High school soccer goes to the teeth
Friday night lights mean football in most minds, but my high school highlights are the rivalry soccer games we played a few times a season in the football stadium, at night, under the lights.
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What is it about a night game in high school that makes you feel like you're sneaking out and smoking your first cigarette? Suiting up and walking out from the locker room at dusk in team formation left me anxious, buzzed and nauseous all at the same time. It was electric.
We may not have required an ambulance parked behind the end zone, but let me tell you, girls' soccer is no picnic. My most graphic memory came during senior year. It is filed away in my memory under the title "Human Bite."
It was a crisp New England autumn night. Each blade of grass on the perfectly mowed pitch was wet with the dew that appears as night falls and temperatures drop. The field glistened in the glow of towering lights, and escalating silver bleacher benches were soon filled by hoodies, fleeces and scarves of fans clad in red and white or blue and orange.
I can remember how my feet felt in my cleats as the wetness soaked through to my socks. I remember the piercing October air filling my lungs during our warm-up wind sprints. Most of all, I remember No. 14 -- the opposing midfielder who I had been grinding hips and pulling jerseys against for four years. It all came to this.
The first half was back and forth. I think our teams traded a goal or two. I can't even be sure. All I remember was a grudge match with No. 14. This was the last time we would face off, so every ball between us was fought for to the teeth.
At some point in the second half, our goalkeeper punted out a high-arcing looper that descended on the two of us seemingly in slow motion. No. 14 was a good 3 inches taller than me; she was the big, sturdy type of midfielder. I was one of the little scrappy ones, so I knew I had to get a jump on her if I was to win this one. I leaped up out of my Copa Mundials, using every muscle I had in my 17-year-old body, thrusting my elbows back behind me, fists clenched as I stretched my forehead towards the ball.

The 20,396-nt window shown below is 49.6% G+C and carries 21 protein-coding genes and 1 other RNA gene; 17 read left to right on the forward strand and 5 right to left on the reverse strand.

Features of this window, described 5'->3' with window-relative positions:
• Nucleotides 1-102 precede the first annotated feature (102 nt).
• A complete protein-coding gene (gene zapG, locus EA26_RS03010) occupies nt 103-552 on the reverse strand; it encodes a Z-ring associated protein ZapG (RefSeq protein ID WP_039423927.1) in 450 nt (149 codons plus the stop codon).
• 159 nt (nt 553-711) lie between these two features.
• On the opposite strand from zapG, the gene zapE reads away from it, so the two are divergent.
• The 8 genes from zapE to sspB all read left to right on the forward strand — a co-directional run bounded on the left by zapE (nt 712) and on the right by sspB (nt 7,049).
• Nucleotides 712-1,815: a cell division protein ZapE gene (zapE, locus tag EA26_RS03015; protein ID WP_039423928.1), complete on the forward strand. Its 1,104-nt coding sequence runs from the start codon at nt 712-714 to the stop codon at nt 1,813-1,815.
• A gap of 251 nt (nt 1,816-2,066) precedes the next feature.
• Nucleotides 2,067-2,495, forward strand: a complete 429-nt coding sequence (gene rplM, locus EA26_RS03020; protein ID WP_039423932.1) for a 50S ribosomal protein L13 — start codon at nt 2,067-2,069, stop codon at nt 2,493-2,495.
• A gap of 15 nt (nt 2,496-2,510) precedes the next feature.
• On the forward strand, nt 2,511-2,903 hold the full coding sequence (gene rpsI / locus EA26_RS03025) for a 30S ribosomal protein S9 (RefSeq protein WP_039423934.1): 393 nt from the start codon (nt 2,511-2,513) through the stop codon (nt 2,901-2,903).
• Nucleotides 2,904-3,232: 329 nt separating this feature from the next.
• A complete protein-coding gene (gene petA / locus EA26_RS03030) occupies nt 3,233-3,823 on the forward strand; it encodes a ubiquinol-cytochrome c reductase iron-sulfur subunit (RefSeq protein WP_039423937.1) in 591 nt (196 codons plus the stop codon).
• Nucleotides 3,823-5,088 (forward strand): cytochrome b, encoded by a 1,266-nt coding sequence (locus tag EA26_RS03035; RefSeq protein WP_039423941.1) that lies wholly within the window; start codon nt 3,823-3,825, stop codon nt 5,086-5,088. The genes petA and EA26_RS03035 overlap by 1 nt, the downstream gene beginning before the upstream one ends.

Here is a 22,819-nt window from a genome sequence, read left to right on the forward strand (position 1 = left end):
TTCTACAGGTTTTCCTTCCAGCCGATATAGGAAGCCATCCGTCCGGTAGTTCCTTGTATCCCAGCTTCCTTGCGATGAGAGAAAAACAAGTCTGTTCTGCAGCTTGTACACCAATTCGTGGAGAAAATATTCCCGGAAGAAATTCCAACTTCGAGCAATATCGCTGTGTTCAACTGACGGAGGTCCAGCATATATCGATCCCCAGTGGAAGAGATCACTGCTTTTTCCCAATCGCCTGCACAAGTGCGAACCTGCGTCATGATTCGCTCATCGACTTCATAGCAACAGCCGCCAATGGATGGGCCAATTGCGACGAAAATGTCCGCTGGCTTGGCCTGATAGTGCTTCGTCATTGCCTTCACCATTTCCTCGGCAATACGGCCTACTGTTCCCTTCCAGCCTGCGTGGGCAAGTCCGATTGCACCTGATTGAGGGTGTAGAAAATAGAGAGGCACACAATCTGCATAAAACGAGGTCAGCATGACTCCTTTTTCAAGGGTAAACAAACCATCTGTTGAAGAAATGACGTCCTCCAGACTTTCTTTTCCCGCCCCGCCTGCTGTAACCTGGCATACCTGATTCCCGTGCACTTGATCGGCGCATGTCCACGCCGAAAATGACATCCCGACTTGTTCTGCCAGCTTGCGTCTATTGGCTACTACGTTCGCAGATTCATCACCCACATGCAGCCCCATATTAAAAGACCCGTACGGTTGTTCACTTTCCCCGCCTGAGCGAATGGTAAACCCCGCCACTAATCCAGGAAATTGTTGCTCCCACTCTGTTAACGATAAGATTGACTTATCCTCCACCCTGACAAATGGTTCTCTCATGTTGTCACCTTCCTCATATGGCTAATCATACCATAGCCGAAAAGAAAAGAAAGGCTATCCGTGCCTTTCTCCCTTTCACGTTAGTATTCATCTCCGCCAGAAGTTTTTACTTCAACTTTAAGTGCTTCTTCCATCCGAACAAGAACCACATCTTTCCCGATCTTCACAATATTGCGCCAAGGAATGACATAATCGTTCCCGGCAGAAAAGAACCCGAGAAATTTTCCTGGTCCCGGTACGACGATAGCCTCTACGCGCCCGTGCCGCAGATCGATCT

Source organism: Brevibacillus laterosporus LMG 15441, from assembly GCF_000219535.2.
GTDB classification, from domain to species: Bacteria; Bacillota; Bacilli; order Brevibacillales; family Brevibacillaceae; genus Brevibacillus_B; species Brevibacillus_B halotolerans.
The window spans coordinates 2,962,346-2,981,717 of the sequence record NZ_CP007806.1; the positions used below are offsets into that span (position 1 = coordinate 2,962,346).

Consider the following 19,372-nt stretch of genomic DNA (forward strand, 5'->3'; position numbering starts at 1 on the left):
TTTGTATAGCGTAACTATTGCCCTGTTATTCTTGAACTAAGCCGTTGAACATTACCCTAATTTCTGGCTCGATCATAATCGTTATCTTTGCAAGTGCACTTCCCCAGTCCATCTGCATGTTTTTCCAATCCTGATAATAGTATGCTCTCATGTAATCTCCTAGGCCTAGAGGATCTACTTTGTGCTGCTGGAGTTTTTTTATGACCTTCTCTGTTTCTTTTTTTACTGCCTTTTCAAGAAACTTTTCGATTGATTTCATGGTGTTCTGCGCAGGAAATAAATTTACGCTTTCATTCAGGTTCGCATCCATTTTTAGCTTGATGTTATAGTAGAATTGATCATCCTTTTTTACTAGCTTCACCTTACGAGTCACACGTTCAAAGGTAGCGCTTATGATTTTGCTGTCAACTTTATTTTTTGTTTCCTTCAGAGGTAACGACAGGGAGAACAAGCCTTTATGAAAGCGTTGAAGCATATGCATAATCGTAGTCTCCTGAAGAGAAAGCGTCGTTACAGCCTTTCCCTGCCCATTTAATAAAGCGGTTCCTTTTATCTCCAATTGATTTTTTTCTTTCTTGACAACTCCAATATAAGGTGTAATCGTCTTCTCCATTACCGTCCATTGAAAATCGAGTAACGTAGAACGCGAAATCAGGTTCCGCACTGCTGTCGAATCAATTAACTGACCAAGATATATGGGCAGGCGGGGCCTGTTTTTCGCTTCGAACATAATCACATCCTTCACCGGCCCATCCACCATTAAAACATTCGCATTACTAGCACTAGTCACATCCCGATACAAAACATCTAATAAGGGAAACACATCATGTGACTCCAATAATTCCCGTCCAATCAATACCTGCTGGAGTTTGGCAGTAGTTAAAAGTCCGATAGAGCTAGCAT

As it struck my hairline, I remember a sound like a suction cup popping and an immediate sharp sting, but when I landed back on the ground, I realized it wasn't in my head. I grabbed my right elbow, which was radiating pain down to my fingers. I pulled my hand off the source and looked at my fingers, covered in blood. I whirled around to see the mighty body of No. 14 bent over at the waist, both hands to her face. I looked at her, confused.
"Coach Coach Coach!" she yelled through two palms pressed against her mouth, with her elbows resting on her knees for support. Finally, she lifted her chest, wide eyes coming up to meet mine that were riveted on the situation. As she pulled her two cupped hands away from her mouth, blood spilled onto the green grass. In her hand, two teeth.
That was the end of my rivalry with No. 14. She and I (and her teeth in a glass of milk to preserve them) were carted off to the hospital. We arrived, still in opposing uniforms -- her with front teeth missing and me with a gash on my elbow and a medical chart reading "human bite."
I can only imagine what the doctor thought, standing there staring at us both, but I'll bet if she ever has a daughter who grows up to play soccer in high school, she'll invest in a mouth guard.
It's not just orange slices and ponytails, anymore.
Mary Buckheit is a Page 2 columnist. She can be reached at firstname.lastname@example.org.
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